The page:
[Review] Todd Rundgren’s Utopia (1974)

The rock ikon throws one of his many hats into the progressive rock ring, with mixed results.

Kronomyth 1.0: The way to heaven out of all places is of like length and distance.

Todd Rundgren and Frank Zappa, despite their obvious differences, were two artists that I always associated together. They were both prolific geniuses with a soft spot for early rock & roll, so maybe that was the connection. Todd Rundgren’s Utopia is where their musical worlds most intersect. After a pair of albums that found Rundgren writing confoundingly short songs, he went in the opposite direction, forming a progressive rock band and recording fifteen- and thirty-minute songs.

I don’t need to tell you that Rundgren is no match for Zappa as a guitarist, but what he does bring to the party are three keyboardists and the sort of psychedelic innocence you would expect from a flower child like Rundgren. (Zappa, for the most part, was a human cactus.) Not surprisingly, the shortest song on Todd Rundgren’s Utopia is also the tightest, “Freedom Fighters.” The long tracks have their moments, to be sure, but aren’t as tightly constructed as Zappa’s music. “The Ikon” isn’t even halfway over before it breaks down into an endless array of solos.

In describing the music of Todd Rundgren’s Utopia, I would point you to a cross between Zappa and The Tubes (who hadn’t officially arrived yet), without the sharp sense of humor. There are what would likely have constituted regular Rundgren songs encased in the extended pieces (e.g., about two-thirds into “The Ikon”), and the experiment isn’t a complete one-eighty for Rundgren’s fans, since experimentation was expected at this point. As a prog album, however, I’m not entirely sure that some of this isn’t tongue in cheek. At least, it feels like Rundgren is consciously trying to make a prog-rock album much of the time, as opposed to a natural outflow of his creative expression. Everything that Rundgren does is interesting, and Todd Rundgren’s Utopia is certainly no exception, but this wouldn’t make my top 200 list of prog albums and, honestly, I’m not sure any of the Utopia albums would.

Original LP Version

A1. Utopia Theme (Todd Rundgren/David Mason) (14:18)
A2. Freak Parade (Moogy Klingman/John Siegler/Todd Rundgren) (10:14)
A3. Freedom Fighters (Todd Rundgren) (4:01)
B1. The Ikon (Todd Rundgren/Ralph Schuckett/Moogy Klingman/John Siegler, arranged by Utopia) (30:22)

The Players

Todd Rundgren (guitar, vocals), Kevin Elliman (percussion), Moogy Klingman (keyboards), M. Frog Labat (synthesizers), Ralph Schuckett (keyboards), John Siegler (bass, cello). Produced and engineered by Todd Rundgren.

The Plastic

Released on elpee in October 1974 in the US and Canada (Bearsville, BR 6954), the UK (Bearsville, K55501) and Japan (Warner/Pioneer, P-8521W). Reached #34 on the US charts.

  1. Re-issued on elpee, cassette and compact disc on August 24, 1988 in the US (Rhino, RNLP/RNC/RNCD 70865).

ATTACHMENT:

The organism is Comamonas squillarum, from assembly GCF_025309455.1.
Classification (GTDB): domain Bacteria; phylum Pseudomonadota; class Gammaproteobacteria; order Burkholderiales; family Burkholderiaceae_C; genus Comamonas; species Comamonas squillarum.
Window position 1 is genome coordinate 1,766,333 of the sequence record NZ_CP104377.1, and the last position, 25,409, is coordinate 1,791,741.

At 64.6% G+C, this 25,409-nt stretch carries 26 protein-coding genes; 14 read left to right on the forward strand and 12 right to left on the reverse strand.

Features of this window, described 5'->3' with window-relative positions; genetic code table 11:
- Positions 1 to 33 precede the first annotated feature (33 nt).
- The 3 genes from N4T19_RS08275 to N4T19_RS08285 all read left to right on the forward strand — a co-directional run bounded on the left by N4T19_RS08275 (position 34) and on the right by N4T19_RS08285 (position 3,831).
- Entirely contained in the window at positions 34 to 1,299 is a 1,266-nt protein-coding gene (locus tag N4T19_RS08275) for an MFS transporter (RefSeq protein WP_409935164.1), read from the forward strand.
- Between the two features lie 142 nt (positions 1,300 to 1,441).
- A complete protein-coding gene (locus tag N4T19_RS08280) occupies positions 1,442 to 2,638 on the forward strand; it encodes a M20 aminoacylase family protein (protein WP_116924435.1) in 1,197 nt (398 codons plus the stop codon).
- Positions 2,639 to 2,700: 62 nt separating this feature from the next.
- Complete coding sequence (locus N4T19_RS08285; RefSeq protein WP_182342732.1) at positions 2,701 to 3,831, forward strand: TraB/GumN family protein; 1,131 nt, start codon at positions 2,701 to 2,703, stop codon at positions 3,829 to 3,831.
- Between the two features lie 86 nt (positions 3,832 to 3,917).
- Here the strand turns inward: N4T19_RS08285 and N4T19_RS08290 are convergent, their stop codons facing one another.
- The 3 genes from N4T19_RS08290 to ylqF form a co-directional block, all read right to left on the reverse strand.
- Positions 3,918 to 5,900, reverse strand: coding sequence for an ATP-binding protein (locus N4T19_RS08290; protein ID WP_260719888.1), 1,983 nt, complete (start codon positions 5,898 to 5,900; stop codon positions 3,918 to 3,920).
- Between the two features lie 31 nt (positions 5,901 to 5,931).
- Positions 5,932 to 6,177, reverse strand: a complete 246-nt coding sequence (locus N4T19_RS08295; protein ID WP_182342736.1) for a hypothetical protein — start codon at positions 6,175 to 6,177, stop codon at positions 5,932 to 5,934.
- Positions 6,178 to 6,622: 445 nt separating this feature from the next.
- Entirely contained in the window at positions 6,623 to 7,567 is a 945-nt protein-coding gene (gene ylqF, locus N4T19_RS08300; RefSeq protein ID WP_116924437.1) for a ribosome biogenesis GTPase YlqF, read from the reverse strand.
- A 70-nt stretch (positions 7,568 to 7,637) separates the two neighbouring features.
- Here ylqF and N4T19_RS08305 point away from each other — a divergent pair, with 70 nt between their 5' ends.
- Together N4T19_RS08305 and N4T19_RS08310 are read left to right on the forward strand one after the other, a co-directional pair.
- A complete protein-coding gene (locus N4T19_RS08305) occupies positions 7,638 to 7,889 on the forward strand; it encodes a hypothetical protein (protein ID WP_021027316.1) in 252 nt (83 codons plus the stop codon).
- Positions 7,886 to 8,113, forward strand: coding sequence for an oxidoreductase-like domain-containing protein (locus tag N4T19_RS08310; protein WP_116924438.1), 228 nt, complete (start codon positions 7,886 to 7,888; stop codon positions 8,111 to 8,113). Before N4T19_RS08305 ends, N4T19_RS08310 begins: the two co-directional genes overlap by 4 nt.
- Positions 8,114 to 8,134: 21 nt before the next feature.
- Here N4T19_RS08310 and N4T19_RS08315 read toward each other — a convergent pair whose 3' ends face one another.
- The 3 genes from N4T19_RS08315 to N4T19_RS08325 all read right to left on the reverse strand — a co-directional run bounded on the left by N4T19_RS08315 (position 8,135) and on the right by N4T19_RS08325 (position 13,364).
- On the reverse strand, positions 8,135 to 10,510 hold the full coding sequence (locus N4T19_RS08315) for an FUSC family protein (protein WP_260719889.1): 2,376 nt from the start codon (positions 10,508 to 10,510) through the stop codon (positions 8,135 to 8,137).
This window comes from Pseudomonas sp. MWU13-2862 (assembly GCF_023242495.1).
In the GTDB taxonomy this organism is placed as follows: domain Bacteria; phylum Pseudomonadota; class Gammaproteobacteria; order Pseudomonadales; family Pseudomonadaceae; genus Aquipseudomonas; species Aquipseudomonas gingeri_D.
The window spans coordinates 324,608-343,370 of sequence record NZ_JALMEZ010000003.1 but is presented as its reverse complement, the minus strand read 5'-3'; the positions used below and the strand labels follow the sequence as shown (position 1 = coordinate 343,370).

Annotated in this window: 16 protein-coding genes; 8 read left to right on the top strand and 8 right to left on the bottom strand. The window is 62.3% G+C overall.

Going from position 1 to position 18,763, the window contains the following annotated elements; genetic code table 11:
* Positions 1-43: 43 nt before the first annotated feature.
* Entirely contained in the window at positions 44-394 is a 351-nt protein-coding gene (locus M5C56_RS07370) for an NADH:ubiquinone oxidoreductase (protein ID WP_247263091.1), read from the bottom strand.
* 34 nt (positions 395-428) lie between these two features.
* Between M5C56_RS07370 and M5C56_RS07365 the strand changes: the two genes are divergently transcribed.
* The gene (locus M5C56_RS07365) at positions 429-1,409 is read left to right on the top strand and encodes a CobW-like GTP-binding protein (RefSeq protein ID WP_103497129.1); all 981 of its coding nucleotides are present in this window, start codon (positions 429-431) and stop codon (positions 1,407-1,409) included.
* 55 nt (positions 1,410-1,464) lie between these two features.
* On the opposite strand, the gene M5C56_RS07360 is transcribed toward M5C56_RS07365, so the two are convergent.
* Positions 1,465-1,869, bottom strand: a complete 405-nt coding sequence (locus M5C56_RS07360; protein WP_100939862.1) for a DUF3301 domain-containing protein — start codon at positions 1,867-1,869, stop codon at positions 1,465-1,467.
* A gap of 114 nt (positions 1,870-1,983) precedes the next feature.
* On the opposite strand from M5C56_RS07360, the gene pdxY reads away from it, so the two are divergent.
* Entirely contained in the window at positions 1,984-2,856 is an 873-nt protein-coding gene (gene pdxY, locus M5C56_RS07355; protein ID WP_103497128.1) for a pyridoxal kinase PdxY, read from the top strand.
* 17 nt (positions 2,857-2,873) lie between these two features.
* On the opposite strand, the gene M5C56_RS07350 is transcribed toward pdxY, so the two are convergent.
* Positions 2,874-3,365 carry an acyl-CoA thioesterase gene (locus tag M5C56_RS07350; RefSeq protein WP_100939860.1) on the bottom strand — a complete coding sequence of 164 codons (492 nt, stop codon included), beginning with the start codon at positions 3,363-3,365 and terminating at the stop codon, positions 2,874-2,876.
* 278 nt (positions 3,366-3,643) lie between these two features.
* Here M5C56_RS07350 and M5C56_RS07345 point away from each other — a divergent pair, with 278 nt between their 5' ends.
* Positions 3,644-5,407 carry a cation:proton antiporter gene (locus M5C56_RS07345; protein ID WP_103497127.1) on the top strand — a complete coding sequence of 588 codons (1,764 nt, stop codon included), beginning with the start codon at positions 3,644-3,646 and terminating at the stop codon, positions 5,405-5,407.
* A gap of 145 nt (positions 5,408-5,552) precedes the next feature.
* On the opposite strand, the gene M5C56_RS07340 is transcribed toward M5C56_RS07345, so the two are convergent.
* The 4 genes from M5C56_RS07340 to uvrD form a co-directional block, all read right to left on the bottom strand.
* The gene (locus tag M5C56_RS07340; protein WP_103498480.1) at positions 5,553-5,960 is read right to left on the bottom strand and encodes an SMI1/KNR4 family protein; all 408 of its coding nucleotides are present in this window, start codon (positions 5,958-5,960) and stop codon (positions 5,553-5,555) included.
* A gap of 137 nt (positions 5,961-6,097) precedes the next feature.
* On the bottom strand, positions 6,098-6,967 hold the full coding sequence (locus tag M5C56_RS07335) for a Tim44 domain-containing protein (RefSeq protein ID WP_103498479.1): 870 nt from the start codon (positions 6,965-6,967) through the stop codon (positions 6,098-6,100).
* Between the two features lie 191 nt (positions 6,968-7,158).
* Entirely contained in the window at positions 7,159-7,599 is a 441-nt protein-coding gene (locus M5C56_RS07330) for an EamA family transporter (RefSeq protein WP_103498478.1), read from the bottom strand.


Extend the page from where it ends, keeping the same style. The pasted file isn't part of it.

2. Re-issued on compact disc on September 21, 1995 in Japan (Pony Canyon, PCCY-00835).
  3. Re-released on remastered compact disc in Japan (Bearsville, VICP-60271).
  4. Re-issued on remastered compact disc in Europe (Essential, ESMCD-755).
  5. Re-packaged with Another Live on 2-for-1 compact disc in 2012 in Europe (Bearsville/Edsel).
  6. Re-released on K2 remastered compact disc in 2013 in Japan (Bearsville, VICP-63453).

The Last Word

In an earlier review of this record, I inexplicably assumed that M. Frog Labat was a nomme de plume for Roger Powell. Mr. Geoffrey Feldman kindly set me straight, and I include his comments here for our mutual edification:

“M. Frog Labat was Jean Yves Labat; Powell joined the group with the next album. I worked with both men and they are extremely different people and very different as artists. I think this will also be evident if you listened to that first Utopia album and then to the rest. Labat had a much wilder style then.

Labat used the Synthi AKS by EMS of England and Powell used Arp synthesizers by Arp instruments. The large console of synth equipment in the back album picture was Synthi units integrated into a custom frame. I built that while employed by EMS of America. The Voltage controlled filters of devices in the day gave them a distinctive character and you can hear the differences too. The Synthi line were also used extensively by Pink Floyd.”

1 thought on “[Review] Todd Rundgren’s Utopia (1974)

  1. I beg to differ, Mr. Connolly: In all respect, this album issued in a Zappaisk spacey sound, that to my knowledge, no one had done up to that time. It’s both a logical jump in style and execution, but also a different sound than anyone else was doing. Todd has said that the 30 minute “A Treatise on Cosmic Fire”, in the next year, that he and Roger Powel went “crazy” in the creative department, and I agree. This was the predecessor, and I consider this a huge accomplishment, and one of the top 20 best prog albums of all time !

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